— Pawtucket —

December 16, 2010

Receiver: Merge Central Falls/Pawtucket

Marc Comtois

Former Judge Mark A. Pfeiffer, appointed as receiver for troubled Central Falls, has come out with his recommendation (PDF): merge Central Falls with Pawtucket (via 7to7).

"The problems are so severe that they cannot be solved solely through efficiencies and additional revenue at the city level," he wrote. " ... state action is required if the city is to avoid fiscal collapse in its immediate future."

The major problem is the city, with an annual operating budget of about $16 million, is facing about $48 million in pension and after-retirement obligations, he said. Essentially, the city spent years giving out pension and retirement benefits without figuring out how to pay for them, he said.

That mistake was exacerbated by municipal officials who didn't notice or appreciate the problems, he said, ignoring them when they were manageable and only reacting when it was too late.

A merger with Pawtucket would put Central Falls in a municipality with similar demographics and issues, Pfeiffer said....The lower income population of Central Falls would make it easier for Pawtucket to attract government grants, he said, and the increased population would make the new combined entity the second biggest city in the state, enhancing its legislative clout.

Pfeiffer outlined a plan, which, interestingly enough, would basically involve statewide reform. It includes:

1) Consolidating pension funds across the state and modifying the current system (ie; increase retirement age, payouts, etc.)
2) Implementing a statewide health insurance plan for government employees at the state/municipal level.
3) Reforms to how Collective Bargaining Agreements are constituted, including a "zero-baseline" re-negotiation mandate every 10 years to account for changes in fiscal situation of the municipality.

February 25, 2010

Stop Me if You've Heard This One: School Department Overspends Budget

Monique Chartier

... by millions more than the millions some people initially suspected.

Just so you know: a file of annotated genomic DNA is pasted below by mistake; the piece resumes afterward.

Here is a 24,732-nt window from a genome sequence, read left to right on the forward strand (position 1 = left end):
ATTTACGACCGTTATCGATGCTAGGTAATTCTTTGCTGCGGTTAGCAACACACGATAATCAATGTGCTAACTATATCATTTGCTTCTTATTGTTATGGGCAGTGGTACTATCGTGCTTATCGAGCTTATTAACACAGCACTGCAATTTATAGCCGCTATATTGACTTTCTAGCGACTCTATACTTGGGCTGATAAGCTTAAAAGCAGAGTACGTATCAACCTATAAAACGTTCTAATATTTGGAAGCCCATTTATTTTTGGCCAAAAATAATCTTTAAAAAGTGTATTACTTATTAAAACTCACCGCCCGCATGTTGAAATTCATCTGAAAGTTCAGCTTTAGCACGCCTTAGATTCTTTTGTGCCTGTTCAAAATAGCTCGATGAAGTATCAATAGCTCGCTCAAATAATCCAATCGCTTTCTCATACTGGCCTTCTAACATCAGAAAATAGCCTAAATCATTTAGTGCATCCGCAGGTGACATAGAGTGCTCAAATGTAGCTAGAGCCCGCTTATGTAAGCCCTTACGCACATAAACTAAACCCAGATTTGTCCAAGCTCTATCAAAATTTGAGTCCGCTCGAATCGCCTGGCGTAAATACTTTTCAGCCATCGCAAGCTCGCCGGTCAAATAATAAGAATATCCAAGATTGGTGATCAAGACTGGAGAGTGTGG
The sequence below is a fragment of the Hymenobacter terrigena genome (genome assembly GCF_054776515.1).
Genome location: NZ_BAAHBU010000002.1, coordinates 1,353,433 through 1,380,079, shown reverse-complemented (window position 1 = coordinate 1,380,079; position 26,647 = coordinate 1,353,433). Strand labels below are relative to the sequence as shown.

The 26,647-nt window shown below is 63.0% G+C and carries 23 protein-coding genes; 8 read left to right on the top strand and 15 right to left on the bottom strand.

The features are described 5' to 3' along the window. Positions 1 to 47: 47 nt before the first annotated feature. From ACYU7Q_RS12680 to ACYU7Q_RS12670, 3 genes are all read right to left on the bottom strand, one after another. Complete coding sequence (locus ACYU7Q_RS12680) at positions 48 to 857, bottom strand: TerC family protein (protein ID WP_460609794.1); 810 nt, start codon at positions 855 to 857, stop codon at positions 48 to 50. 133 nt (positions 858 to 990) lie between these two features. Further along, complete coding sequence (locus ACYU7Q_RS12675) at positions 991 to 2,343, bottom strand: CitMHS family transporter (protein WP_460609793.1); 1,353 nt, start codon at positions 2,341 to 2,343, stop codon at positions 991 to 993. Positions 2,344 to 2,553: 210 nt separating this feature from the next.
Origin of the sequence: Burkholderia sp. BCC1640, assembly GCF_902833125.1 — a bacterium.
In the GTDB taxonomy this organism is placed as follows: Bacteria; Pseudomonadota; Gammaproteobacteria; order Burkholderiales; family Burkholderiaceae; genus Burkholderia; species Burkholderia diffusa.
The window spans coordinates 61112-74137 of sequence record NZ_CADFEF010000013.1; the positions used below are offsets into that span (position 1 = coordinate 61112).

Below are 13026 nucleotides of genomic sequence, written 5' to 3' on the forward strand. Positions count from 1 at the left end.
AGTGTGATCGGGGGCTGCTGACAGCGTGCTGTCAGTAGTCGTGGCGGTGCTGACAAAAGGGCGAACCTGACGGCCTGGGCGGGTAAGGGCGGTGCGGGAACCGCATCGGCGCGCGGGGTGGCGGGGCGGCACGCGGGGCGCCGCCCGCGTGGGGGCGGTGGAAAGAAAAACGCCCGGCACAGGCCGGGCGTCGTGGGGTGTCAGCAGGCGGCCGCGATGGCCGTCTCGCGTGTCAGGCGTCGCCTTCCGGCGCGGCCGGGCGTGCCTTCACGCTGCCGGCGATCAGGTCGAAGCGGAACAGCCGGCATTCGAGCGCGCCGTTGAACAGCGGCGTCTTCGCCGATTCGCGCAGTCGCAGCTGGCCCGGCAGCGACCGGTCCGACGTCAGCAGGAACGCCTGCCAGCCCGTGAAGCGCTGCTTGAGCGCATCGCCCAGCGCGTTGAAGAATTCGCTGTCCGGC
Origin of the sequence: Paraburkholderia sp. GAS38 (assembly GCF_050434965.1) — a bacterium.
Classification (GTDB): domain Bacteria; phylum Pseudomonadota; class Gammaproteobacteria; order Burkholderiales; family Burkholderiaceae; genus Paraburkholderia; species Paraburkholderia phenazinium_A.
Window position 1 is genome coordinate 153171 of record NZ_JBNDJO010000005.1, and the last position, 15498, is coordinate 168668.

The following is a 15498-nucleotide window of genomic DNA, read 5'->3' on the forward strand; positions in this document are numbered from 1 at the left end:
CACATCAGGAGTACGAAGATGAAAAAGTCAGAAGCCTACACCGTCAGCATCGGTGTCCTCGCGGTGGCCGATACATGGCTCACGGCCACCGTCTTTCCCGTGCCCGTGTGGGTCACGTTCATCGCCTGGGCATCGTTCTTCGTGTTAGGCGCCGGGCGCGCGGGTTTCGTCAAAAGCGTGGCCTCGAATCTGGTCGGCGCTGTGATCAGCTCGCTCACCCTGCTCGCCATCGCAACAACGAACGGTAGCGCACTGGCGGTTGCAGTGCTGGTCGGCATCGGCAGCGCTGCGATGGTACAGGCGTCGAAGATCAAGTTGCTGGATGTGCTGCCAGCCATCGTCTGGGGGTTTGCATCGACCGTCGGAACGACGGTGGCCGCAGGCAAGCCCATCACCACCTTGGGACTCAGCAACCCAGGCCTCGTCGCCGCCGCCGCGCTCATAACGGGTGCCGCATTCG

The Valley Breeze has obtained a copy of the preliminary version of the school performance audit which

says school administrators have been overspending taxpayer dollars by at least $10.4 million per year.

The performance audit (apparently and inexplicably long delayed) was conducted as a function of a Caruolo action filed by the Pawtucket School Committee. However,

The preliminary performance audit results now call into serious question the $4 million lawsuit against the School Department's host city and its taxpayers, concedes a school leader. That's the amount of added funding that school administrators have maintained they need to adequately operate the schools.

So the School Committee thought the department was overspending by $4 million, which it sued the city to obtain. But now it turns out the department was overspending by $10 million? How can the body officially charged with defining and administering the school budget have lost track of $6 million in spending? This makes me feel just swell about the state tax dollars we're sending to Pawtucket.

By the way, I'd like to second at least one of the recommendations of the audit, which is to

Eliminate all 32 floating building assistant positions pending further study. Cutting 11.5 of those positions at minimum would save the district $518,995, while cutting the rest would presumably save an additional $1 million;

A "floating" position? That's always nice. "No, I'm not at your school today, Principle Smith, I'm at one of the others. See, I float. So no one can really keep track of where I am or what I'm doing at any given time ..." Isn't that how the Central Landfill education coordinator got into trouble?

December 30, 2009

Pawtucket and East Providence Have a New Rep. With Old Ideas

Carroll Andrew Morse